The sympathetic nervous system drives brown and beige adipocyte thermogenesis through the release of noradrenaline from local axons. However, the molecular basis of higher levels of sympathetic innervation of thermogenic fat, compared to white fat, has remained unknown. Here we show that thermogenic adipocytes express a previously unknown, mammal-specific protein of the endoplasmic reticulum that we term calsyntenin 3β. Genetic loss or gain of expression of calsyntenin 3β in adipocytes reduces or enhances functional sympathetic innervation, respectively, in adipose tissue. Ablation of calsyntenin 3β predisposes mice on a high-fat diet to obesity. Mechanistically, calsyntenin 3β promotes endoplasmic-reticulum localization and secretion of S100b—a protein that lacks a signal peptide—from brown adipocytes. S100b stimulates neurite outgrowth from sympathetic neurons in vitro. A deficiency of S100b phenocopies deficiency of calsyntenin 3β, and forced expression of S100b in brown adipocytes rescues the defective sympathetic innervation that is caused by ablation of calsyntenin 3β. Our data reveal a mammal-specific mechanism of communication between thermogenic adipocytes and sympathetic neurons.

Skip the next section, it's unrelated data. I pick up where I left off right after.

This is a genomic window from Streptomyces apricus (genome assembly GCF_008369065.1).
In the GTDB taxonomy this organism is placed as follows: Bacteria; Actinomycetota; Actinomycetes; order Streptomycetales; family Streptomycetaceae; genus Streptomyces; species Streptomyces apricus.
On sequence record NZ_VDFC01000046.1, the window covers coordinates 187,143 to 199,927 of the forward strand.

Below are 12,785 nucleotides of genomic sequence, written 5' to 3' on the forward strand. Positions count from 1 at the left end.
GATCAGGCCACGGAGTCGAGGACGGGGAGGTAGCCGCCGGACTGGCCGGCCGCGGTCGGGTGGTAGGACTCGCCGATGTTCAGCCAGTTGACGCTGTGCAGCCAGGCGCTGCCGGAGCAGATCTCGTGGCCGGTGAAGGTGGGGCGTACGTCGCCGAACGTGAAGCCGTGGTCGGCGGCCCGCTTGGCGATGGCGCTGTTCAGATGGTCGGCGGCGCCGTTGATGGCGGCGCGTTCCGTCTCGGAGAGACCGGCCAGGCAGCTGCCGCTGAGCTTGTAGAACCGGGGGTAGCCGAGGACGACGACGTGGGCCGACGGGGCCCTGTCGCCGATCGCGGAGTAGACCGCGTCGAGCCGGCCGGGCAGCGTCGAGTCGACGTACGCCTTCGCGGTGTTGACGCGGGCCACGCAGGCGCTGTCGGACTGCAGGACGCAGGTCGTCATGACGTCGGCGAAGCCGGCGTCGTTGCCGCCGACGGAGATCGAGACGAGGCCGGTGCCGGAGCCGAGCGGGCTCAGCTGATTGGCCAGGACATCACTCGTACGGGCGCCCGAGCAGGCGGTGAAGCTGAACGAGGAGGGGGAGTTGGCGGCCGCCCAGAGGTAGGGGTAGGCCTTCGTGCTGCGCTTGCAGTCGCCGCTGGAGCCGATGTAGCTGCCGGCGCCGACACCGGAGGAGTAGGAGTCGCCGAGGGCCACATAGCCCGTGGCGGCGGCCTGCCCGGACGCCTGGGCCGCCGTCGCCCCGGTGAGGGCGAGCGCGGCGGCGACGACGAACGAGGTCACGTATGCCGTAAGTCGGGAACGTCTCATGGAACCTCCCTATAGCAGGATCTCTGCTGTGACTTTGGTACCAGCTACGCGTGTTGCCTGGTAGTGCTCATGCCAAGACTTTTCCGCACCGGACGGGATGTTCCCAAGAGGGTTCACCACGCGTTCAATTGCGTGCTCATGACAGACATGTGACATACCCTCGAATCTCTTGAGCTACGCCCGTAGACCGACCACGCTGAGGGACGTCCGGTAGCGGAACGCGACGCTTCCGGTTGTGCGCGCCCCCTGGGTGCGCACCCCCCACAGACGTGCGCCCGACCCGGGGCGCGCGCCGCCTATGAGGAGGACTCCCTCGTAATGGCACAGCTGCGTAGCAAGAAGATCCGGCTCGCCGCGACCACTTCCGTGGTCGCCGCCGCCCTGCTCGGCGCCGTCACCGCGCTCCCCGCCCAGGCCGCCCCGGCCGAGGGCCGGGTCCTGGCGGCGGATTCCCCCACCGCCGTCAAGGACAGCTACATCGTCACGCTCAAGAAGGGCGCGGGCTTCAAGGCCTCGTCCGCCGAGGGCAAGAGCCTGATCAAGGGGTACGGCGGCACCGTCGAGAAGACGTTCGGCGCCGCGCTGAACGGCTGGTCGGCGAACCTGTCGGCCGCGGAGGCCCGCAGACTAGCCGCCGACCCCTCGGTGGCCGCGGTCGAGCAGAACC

ASJC Scopus subject areas